Security in the Board Room

CISO Salaries 2020: Does a Changing Role Demand a Change in Pay?

Brian Thomas | January 2, 2020

The role of the chief information security officer (CISO) is undergoing a tectonic shift. 

The first generation of CISOs were high-performing technical professionals promoted to senior leadership. They largely reported to CIOs, and had limited authority in business decisions.

Today’s most progressive CISOs are business-savvy, strategic drivers of growth. They’re responsible for reporting to CEOs or even directly to the Board, and they’re shaping cyber policy across entire organizations. 

CISO reporting structures have changed. CISO skill requirements have changed. Even the education and degree requirements for the role have changed. Is it time that CISO salaries changed as well?

For CISOs and aspiring CISOs, there are several factors to consider when determining whether compensation matches the job. But before we get into that, let’s take a look at the numbers:

How much do CISOs make in 2020?

The average salary for a CISO in the U.S. in 2020 is around $185,000. That’s based on data from several sources, including Mondo, ZipRecruiter, and Salary.com.

[Interested in learning exactly how the role of the CISO is changing? Read the Evolution of the CISO whitepaper.]


While the median CISO salary may be just under $200k, the average CISO salary at Fortune 500 companies is likely much higher. Unfortunately, CISO salaries rarely appear in proxy statements, so they’re not readily available, even for publicly traded companies. 

However, there is some information available on Fortune 500 CIO salaries, which range from just above $200k to over $700k before bonuses, stocks, and options. Because CISOs still tend to fall beneath CIOs in the org chart, we can assume their salaries will likely be in the low to middle part of that range on average. 

Of course, industry, location, and level of experience will all affect a cybersecurity executive’s salary.

CISO salary factors to consider

So there’s a pretty wide range of CISO salaries. Because the role is actively shifting, there’s a pretty wide range of CISO job requirements too.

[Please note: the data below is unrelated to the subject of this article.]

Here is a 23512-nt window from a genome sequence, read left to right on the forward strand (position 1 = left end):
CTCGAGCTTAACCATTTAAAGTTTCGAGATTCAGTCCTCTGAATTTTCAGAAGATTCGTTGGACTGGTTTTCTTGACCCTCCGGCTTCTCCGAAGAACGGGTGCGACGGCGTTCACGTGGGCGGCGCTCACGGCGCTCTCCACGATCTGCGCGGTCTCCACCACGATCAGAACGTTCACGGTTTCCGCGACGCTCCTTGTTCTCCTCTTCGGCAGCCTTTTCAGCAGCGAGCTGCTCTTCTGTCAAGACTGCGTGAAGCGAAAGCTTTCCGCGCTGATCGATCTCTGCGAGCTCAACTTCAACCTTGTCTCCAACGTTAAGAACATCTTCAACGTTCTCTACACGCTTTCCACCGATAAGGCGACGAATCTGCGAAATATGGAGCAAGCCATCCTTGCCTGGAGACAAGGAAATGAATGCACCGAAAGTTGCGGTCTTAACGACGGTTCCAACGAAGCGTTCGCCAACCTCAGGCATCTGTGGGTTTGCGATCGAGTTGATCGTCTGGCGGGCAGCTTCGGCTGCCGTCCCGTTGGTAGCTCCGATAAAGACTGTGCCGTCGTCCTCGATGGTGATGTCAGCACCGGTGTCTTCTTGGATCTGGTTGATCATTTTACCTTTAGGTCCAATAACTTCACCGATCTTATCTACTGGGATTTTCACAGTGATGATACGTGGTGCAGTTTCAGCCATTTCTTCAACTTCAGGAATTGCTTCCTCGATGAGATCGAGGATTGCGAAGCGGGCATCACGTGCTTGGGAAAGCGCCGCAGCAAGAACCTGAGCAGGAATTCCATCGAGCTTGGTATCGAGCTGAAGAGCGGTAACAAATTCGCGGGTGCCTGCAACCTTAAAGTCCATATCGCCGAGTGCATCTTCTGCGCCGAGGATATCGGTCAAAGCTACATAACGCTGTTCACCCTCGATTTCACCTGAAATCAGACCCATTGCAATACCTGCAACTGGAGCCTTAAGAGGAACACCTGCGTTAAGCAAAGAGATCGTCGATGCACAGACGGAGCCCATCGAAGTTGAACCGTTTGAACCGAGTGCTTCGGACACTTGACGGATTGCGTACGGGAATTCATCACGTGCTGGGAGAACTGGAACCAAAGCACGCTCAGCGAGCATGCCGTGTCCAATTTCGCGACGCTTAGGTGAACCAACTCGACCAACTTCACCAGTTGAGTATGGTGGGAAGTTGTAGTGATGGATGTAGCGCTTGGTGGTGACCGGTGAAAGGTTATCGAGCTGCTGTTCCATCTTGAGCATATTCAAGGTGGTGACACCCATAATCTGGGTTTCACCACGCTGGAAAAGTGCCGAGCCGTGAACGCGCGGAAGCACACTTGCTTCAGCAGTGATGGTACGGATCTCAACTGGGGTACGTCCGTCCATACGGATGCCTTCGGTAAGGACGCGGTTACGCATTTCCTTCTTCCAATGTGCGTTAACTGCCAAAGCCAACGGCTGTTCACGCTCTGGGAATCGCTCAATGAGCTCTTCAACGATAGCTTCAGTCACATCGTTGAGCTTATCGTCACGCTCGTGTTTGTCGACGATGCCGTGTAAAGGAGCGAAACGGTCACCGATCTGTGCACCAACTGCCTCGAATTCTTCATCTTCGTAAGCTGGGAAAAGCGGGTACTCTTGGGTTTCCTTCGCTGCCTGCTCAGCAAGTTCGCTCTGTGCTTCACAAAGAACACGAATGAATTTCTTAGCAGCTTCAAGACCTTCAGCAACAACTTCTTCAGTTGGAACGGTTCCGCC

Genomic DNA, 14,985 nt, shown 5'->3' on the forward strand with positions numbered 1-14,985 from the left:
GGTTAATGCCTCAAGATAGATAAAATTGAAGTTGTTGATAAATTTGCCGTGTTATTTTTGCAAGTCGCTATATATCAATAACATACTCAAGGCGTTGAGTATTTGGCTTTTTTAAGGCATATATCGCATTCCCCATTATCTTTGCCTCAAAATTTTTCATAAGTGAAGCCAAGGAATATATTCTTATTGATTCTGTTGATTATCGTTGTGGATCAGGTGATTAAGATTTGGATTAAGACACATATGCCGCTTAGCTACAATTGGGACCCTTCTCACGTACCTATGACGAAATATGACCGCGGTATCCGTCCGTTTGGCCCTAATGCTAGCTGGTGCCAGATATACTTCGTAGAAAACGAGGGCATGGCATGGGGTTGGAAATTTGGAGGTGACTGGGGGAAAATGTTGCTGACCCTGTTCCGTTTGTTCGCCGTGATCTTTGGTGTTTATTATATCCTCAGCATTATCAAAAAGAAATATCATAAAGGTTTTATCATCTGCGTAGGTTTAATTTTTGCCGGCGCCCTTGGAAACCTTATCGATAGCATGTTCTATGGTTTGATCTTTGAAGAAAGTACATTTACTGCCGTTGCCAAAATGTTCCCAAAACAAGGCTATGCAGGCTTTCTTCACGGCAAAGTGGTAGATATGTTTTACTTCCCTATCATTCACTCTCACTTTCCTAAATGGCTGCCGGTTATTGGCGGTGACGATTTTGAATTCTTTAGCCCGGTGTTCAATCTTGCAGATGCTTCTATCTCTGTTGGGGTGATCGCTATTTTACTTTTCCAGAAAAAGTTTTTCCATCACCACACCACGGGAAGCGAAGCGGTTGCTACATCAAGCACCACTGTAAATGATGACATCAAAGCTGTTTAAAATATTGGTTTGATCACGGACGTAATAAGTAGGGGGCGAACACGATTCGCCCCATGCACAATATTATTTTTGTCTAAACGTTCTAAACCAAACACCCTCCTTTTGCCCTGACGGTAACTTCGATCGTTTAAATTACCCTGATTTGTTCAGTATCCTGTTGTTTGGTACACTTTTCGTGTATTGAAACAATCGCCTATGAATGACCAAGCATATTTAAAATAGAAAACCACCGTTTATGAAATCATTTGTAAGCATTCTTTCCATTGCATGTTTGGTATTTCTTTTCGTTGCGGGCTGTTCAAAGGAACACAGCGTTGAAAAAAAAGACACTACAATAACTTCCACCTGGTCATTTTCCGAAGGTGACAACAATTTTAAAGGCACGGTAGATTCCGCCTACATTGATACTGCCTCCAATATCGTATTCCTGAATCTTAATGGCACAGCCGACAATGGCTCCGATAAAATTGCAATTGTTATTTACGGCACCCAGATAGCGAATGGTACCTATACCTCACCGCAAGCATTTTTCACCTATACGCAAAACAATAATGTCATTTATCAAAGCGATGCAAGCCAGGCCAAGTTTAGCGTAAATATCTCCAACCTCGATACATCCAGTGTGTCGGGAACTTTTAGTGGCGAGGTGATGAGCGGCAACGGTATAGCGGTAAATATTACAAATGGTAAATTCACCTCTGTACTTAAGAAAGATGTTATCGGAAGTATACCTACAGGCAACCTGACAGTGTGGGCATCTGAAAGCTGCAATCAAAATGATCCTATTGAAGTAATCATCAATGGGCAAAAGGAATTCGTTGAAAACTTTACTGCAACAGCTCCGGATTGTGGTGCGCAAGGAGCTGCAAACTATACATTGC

If you’re being offered a position or vying for a raise, how can you determine whether you should be in the low or high end of that range? In addition to obvious factors like experience and company size, there are a few external factors to consider.

Reporting structure

One of the first questions a prospective CISO should ask is “Who will I report to?”

Because CISOs are relatively new entrants to the C-suite, many organizations are still figuring out exactly where they should sit in the org chart. 

Across different organizations, CISOs may report directly to the CIO, the CFO, the chief risk officer (CRO), the CEO, or even straight to the Board. 

In 2020, more CISOs will move away from reporting to the CIO, CFO, or CRO, which can limit their ability to effectively secure the organization, and start reporting directly to the CEO or Board, especially in heavily targeted industries like finance and healthcare. 

Experts from financial services infosec organization FS-ISAC support this shift, stating that “free and direct flow of critical information to the CEO and to the board of directors will help increase transparency and facilitate faster decision-making.”

Generally speaking, the higher up in the org chart the CISO sits, the higher their compensation should be. A CISO reporting to a CEO is likely to be responsible for much more strategic decision making than a CISO reporting to a CIO, and with that additional risk and responsibility should come additional reward.

Stress and burnout

CISOs and prospective CISOs should carefully consider job stress when entering salary negotiations. 

The CISO position is notoriously stressful; a recent survey focusing on CISO stress found the following: 

  • 91% of CISOs say they suffer from moderate or high stress
  • 88% work more than 40 hours per week
  • 26.5% say job stress impacts their physical or mental health

Burnout is a very real phenomenon among CISOs, and without major changes, the stress of the job is likely to increase as the cyber risk landscape becomes more complicated. 

CISO burnout is caused by a variety of factors, including a disconnect between the expectations of leadership and the requirements of the role. 86% of CISOs believe security breaches are inevitable, but many CISOs still take on an outsized responsibility for data breaches, and 33% of CISOs said they would be fired or disciplined if a significant breach occurred. 

While the business community is (hopefully) moving toward more reasonable, realistic expectations for cybersecurity leaders, CISOs should still assess the risk to their health and wellness when determining whether a compensation package is fair.

An opportunity for growth

The CISO role has changed dramatically, but the transformation isn’t over yet. If history is any indicator, the CISO of the future is likely to be even more strategically focused, even more growth-driven, and have even more authority than even the most progressive CISOs in 2020. 

So while there are downsides associated with CISO positions, there are also opportunities. CISOs who can deliver on the promise of cybersecurity transformation will be in the best position to seize these opportunities and multiply their success.

The Evolution of the CISO White Paper

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